UN Security Council Resolution 2250 on Youth, Peace and Security, adopted in December 2015, requested the UN Secretary-General “to carry out a Progress Study on the youth’s positive contribution to peace processes and conflict resolution.”  The Progress Study was conducted as an independent, evidence-based and participatory research process, giving 4,230 young people across the world the opportunity to contribute to the discussions on the main peace and security issues facing their communities. Below is a thought-provoking piece by Ali Altiok, written on the occasion of the publication of ‘Missing Peace: Independent Progress Study on Youth, Peace and Security‘ in 6 official languages of the UN. 

Since the United Nations Secretary General introduced his Plan of Action to prevent violent extremism (PVE), in 2016, numerous UN entities, from UNESCO to UNDP, have gone into overdrive to produce countless reports and develop programs on PVE to demonstrate their dedication to this “new agenda”. Regional organizations, such as the European Union and the African Union, all showed their political and financial commitments to this arguably new agenda. Numerous national governments have already developed national action plans on the prevention of violent extremism. Even key non-governmental peacebuilding organizations who work with or are run by young people, welcomed this new policy agenda and started to work in the field of PVE as well. While all these actors work for the PVE policy agenda, almost all of them also endorse the Youth, Peace and Security agenda (YPS), born through the adoption of UN Security Council Resolution (UNSCR) 2250 in 2015.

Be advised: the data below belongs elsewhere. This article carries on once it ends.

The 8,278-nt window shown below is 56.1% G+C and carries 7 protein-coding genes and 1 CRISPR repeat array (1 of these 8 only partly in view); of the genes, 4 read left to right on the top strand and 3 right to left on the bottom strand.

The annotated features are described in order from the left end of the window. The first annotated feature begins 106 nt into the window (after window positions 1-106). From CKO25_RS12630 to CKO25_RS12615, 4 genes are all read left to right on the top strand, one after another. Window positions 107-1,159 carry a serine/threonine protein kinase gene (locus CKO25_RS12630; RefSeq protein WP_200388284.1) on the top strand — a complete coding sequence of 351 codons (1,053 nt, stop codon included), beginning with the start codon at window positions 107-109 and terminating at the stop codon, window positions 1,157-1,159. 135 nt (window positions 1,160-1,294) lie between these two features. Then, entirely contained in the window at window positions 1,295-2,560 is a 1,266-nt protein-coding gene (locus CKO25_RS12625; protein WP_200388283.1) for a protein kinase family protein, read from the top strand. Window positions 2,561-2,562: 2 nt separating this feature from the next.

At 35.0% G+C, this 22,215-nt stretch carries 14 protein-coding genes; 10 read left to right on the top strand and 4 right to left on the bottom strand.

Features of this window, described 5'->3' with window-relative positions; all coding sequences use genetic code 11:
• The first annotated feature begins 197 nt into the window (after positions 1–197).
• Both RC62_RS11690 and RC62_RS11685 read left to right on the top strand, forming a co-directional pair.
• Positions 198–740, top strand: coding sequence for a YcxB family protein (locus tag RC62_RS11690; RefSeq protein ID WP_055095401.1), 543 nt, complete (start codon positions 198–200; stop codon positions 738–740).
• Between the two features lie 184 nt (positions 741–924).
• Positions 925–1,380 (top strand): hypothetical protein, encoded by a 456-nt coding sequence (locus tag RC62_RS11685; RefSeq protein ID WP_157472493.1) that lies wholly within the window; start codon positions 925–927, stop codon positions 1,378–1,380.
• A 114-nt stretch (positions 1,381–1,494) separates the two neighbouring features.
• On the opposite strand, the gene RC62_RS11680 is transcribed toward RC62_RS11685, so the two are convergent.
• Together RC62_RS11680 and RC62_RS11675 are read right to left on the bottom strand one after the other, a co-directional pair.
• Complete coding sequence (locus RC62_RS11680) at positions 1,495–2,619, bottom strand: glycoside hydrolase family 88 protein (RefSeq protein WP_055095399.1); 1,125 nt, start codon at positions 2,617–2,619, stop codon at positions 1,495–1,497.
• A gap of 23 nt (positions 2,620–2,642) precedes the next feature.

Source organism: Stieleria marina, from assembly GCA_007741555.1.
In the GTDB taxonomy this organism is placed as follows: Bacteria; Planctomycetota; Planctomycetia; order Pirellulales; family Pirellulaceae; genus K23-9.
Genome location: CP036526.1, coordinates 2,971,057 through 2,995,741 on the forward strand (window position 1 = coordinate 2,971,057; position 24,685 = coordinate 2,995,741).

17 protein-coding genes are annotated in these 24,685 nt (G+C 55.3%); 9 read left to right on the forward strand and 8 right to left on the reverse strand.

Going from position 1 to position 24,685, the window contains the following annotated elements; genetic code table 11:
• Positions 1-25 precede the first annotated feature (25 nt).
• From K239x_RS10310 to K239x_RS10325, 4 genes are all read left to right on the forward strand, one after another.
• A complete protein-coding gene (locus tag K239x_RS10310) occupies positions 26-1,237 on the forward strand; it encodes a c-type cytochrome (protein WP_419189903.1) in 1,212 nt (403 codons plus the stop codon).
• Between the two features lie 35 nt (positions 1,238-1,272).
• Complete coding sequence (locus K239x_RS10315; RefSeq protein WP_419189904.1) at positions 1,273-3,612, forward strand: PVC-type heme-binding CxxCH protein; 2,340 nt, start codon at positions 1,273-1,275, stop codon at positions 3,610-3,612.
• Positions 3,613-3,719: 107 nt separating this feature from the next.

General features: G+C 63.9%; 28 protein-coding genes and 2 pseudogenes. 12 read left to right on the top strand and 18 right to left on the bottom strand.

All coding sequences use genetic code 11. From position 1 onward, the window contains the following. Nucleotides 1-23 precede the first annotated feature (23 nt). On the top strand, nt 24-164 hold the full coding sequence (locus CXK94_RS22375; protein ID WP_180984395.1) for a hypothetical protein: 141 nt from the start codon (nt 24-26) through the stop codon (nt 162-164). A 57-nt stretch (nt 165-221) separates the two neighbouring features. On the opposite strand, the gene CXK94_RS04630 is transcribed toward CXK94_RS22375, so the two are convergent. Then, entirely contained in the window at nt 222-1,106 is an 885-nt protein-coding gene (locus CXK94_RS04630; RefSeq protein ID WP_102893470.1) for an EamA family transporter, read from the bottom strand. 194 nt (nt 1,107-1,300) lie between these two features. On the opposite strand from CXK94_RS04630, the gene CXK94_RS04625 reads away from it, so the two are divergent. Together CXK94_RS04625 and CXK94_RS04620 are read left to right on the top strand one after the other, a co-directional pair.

This is not a surprise considering that both the PVE and the YPS emphasize the importance of youth empowerment. At the same time, we need to see the qualitative differences in the way these two fields approach youth empowerment. While the PVE agenda supports empowerment programs where young people to take a more active role in the prevention of violent extremism, the YPS agenda promotes youth empowerment in the context of fostering social inclusion and increasing youth participation in peacebuilding. Continue reading “Youth, Peace and Security: The New Kid on the Block”

Tensions in Sri Lanka have risen after violent clashes between the Buddhist and Muslim communities in central Sri Lanka. On 6 March, the government imposed a nationwide state of emergency. Our member organisation Sri Lanka Unites is working hard to bring the violence to an halt and address the underlying tensions. Below is their update on the current situation in Sri Lanka.